Jobs was pushed out by an incredibly incompetent board of directors that brought in Amelio who had trashed NEC and equally bad, Sculley with a background in selling carbonated sugar water. When Jobs returned Apple had a market share of around 2%.
Although his performance is equaled only by Larry at Oracle in terms of generating both jobs, solutions for customers, and shareholder value, it shows ignorance to call Jobs the greatest businessman of all time. It ignores both present and past tech CEO\'s at companies like Hewlett Packard and IBM and others that created whole new industries with mainframes, laser and inkjet printers, and the personal computer for business. Or another true visionary, Thomas Edison who after perfecting the electric light bulb went on to create a new infrastructure with power stations and cable installers and engineers and fixtures so that there would be the electricity and a socket in place in which to screw in the light bulb. No one person has ever done something as completely revolutionary since.
What the press is failing to mention is Jobs success at Apple and that of his company and its people as compared to Microsoft under Gates and Balmer. Gates was still singing the praises of CD\'s as an information medium nearly 10 years after Al Gore pushed through the legislation to fund the internet. There has never been the vision at Microsoft with its \"leadership\" to do anything more than copy and add layers to their existing products or buy up competitors.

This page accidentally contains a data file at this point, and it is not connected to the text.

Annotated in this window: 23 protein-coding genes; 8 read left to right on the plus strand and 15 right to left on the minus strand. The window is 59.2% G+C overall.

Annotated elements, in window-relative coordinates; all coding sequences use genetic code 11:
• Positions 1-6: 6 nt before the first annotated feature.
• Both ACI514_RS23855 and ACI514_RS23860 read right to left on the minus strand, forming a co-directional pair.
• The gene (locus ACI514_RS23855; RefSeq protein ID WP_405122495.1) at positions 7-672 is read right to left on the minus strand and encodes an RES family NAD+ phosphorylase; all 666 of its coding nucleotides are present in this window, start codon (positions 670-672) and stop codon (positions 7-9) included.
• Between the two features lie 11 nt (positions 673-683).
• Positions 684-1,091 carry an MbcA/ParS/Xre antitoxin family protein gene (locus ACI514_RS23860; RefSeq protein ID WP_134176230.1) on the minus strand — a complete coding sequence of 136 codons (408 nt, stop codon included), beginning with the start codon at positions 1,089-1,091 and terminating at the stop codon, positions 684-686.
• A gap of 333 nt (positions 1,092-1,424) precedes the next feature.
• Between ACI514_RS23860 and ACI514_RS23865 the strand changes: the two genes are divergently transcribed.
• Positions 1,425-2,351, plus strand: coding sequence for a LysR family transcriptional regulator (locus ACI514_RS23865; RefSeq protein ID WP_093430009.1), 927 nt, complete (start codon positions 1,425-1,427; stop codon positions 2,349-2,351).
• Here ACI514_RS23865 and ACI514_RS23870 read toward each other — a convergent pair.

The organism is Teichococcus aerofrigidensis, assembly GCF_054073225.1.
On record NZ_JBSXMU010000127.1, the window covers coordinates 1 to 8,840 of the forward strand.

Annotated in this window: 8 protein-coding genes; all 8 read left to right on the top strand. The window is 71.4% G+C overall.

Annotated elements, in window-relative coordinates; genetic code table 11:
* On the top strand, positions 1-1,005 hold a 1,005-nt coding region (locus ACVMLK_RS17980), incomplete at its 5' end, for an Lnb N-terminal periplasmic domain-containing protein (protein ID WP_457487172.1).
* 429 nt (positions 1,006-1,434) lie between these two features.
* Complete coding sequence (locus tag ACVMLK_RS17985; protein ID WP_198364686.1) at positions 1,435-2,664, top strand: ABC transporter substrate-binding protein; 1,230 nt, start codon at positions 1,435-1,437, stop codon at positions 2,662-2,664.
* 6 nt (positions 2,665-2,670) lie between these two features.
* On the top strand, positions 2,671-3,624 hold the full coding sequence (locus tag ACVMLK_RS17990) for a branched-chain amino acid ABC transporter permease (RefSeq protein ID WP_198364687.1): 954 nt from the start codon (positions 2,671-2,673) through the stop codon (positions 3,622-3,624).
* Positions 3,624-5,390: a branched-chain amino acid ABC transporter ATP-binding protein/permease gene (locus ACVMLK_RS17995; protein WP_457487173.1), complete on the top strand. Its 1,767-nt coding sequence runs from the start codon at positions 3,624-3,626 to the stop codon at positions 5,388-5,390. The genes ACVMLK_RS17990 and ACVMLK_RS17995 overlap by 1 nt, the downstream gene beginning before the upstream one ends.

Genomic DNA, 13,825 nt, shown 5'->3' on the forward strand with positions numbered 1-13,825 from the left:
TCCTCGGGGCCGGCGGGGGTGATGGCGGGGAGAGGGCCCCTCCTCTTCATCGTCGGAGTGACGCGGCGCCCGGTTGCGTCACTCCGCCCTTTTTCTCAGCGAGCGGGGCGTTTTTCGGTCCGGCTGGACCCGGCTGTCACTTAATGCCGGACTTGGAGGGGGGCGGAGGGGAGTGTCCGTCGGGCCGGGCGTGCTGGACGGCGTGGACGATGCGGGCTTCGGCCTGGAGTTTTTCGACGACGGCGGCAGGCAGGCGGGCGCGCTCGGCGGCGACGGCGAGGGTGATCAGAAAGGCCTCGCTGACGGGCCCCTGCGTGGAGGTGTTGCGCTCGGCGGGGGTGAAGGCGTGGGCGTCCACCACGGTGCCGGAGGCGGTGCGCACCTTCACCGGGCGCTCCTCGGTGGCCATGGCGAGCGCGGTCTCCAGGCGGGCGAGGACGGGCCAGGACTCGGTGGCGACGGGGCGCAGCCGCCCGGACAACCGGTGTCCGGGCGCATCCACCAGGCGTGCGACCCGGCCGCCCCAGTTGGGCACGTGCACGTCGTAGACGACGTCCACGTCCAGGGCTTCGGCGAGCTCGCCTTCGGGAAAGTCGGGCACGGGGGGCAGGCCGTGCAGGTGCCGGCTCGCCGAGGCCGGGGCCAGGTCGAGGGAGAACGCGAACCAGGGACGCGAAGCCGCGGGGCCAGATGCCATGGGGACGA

Not surprising considering that Microsoft had at its helm a college dropout whose mother happened to sit on the same committee as the CEO for IBM and all Gates did was resell another companies product to IBM. That was without a doubt the deal of the century but it was based on family contacts and IBM\'s political structure and not on anything that Billy brought to the table.
In January 1997, it wasn\'t a WWDC, it was a MacWorld keynote.
The Apple cafeteria was created long before Steve Jobs returned to Apple, he might have changed the menu, but not the building.
For every success story like Jobs, one can find a dozen sad tales of brilliant inventors that failed commercially due to lack of funding. Think about Tesla, Farnsworth, the Wright Brothers, Diesel, etc. We tend to remember the success stories, and forget the failures.
Jobs has had more commercial failures than successes (both at Apple and his other ventures). So obviously he\'s not the prophetic genius some would have you believe. But in the business world, 1-in-10 is still a good track record.
His most impressive legacy will be that in the end, he managed to maintain/regain creative control over a financially successful business that he started from scratch. That is a very rare achievement indeed.